Western Sydney Wanderers failed to take the bragging rights home in the derby against their rivals Sydney as the teams shared the spoils in a 1-1 draw on Saturday night at ANZ Stadium.
Sydney maintained their undefeated streak in the passionate rivalry against the Wanderers after taking the lead early on courtesy of an early Alex Brosque goal. The Wanderers bounced back in the second half as Alexander Baumjohann scored a from a free-kick – which deflected its way into the back of the net.
Although the Wanderers had nothing to play for in the league, this match was a last meaningful game for their fans in what can only be described as a poor season under the lead of Markus Babbel. On the other side of town, Steve Corica will be looking forward to finals as they look to win back the A-League championship.
Here are three tactical observations from Goal’s A-League Match of the Week for Round 24…
Sydney outnumber in the midfield
Although Steve Corica usually opts for a 4-4-2 formation with Adam Le Fondre and a partner up top, they can still regularly outnumber their opponents in midfield, allowing them to easily bypass their opponents and control the game.
Especially with the full-backs, tonight Rhyan Grant and Paulo Retre, providing support in the midfield and then further up, it gives the Sky Blues numerical advantages which makes it easier to pass the ball to a safe option.
In the lead-up to Sydney’s goal in the sixth minute, Keanu Baccus receives the ball from Baumjohann and assumes he has plenty of time on the ball. With no options ahead of him, he dwindles and Adam Le Fondre tracking back helps to win the ball back.
Although Baccus should have realised he had an onrushing player coming at him, it certainly didn’t help that the options further forward were blocked off and that Sydney’s strikers were coming back deep to pressure him.
Throughout the game, it always felt like Sydney were first to the ball, or that they were comfortably able to pass the ball around the Wanderers midfield and that’s largely due to the fact that they always created numerical superiority in whichever zones the ball was in.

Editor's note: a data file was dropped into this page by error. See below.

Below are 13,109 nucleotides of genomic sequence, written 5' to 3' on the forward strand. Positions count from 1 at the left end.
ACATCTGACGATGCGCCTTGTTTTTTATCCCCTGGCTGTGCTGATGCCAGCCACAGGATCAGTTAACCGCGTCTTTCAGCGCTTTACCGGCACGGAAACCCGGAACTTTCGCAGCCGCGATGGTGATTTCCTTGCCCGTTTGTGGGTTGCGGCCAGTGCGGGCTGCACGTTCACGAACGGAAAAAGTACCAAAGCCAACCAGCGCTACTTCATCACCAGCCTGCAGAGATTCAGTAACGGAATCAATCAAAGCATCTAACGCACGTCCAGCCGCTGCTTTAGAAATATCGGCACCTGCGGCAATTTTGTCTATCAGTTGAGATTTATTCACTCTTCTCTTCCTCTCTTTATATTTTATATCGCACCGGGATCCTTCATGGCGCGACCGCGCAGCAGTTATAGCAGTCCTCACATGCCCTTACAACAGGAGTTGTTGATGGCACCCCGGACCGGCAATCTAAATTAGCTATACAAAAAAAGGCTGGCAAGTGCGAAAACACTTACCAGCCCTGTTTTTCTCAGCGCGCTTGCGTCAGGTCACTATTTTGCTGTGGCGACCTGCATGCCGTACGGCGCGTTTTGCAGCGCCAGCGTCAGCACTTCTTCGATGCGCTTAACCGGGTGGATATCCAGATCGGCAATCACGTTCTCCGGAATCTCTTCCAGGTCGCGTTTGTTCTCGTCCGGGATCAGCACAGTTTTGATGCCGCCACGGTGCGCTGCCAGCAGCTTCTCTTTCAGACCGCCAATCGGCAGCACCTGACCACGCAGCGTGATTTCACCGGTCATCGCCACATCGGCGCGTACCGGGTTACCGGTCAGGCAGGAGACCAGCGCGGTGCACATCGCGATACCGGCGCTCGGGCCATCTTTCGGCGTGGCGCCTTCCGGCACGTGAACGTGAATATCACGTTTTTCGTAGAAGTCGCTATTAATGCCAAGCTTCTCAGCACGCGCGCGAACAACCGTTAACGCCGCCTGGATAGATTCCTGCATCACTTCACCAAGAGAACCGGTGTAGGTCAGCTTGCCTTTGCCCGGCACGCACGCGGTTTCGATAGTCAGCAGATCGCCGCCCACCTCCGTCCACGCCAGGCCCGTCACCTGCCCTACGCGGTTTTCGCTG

Wanderers play ‘straight from the training ground’
The cliche goes whenever a team threatens from a set-piece is that the play must have been ‘straight from the training ground’ after hours of practice and honing until it’s perfectly executed on game day.
For the time that Baumjohann was on the park, the Wanderers constantly asked questions of the Sydney defence whenever they had a set-piece, whether it was a free-kick or a corner.
In the first 15 minutes of the game, there was one example of this where Baumjohann puts in a low ball from the corner but Mitchell Duke only hit the side netting.
Time and time again the German midfielder would put in a dangerous ball which his profligate forwards would either hit straight at the keeper or off target. It’s a testament to Baumjohann’s immense talent that he so consistently put his opponents on the back foot with his delicious deliveries.
Of course, the only goal for the Wanderers also came from a set-piece as the marquee player decided to go through the wall rather than over since he was too close to the box to curl it in. He got a lucky deflection just like he hoped it would and gave his team a much-deserved equaliser thanks to his set-piece specialties.
Sydney come for Kamau
Since Tate Russell was taken on overseas duties for the U-23 Australia side, and with Josh Risdon already injured, Markus Babbel has opted for Bruce Kamau as his right-back, even with the Olyroo returning.
Although it’s clear he can offer a valuable attacking outlet just like Grant on the opposite side, he has a lot of work to do defensively before he can be a complete full-back.
Corica targeted Kamau and it helped that both him and his supporting partner, the left central midfielder, Keanu Baccus, were booked within the first 15 minutes of the game.
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Deputy left-back in lieu of Michael Zullo, Paulo Retre, double-teamed on Kamau with Anthony Caceres further forward and Kamau just didn’t have the support he needed to handle them effectively.
As the game continued, Kamau eased himself into the match and was not as easily beaten as he was in those early stages. Perhaps with a full pre-season of learning, he can develop himself into a proper full-back, if that is truly where his future lies.